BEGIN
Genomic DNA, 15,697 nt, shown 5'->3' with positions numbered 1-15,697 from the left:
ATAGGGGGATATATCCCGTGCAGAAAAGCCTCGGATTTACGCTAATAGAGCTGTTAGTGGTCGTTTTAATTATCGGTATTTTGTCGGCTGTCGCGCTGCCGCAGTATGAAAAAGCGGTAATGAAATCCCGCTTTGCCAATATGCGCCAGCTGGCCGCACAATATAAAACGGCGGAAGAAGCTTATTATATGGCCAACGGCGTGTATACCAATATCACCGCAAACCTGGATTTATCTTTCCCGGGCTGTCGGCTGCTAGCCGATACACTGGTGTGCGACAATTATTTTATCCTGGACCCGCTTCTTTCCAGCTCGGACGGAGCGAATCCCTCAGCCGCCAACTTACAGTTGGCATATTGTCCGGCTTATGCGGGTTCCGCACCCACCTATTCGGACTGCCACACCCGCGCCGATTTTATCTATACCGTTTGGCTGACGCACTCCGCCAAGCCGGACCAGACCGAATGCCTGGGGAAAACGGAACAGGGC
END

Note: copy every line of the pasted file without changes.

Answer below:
Genomic DNA, 15,697 nt, shown 5'->3' with positions numbered 1-15,697 from the left:
ATAGGGGGATATATCCCGTGCAGAAAAGCCTCGGATTTACGCTAATAGAGCTGTTAGTGGTCGTTTTAATTATCGGTATTTTGTCGGCTGTCGCGCTGCCGCAGTATGAAAAAGCGGTAATGAAATCCCGCTTTGCCAATATGCGCCAGCTGGCCGCACAATATAAAACGGCGGAAGAAGCTTATTATATGGCCAACGGCGTGTATACCAATATCACCGCAAACCTGGATTTATCTTTCCCGGGCTGTCGGCTGCTAGCCGATACACTGGTGTGCGACAATTATTTTATCCTGGACCCGCTTCTTTCCAGCTCGGACGGAGCGAATCCCTCAGCCGCCAACTTACAGTTGGCATATTGTCCGGCTTATGCGGGTTCCGCACCCACCTATTCGGACTGCCACACCCGCGCCGATTTTATCTATACCGTTTGGCTGACGCACTCCGCCAAGCCGGACCAGACCGAATGCCTGGGGAAAACGGAACAGGGC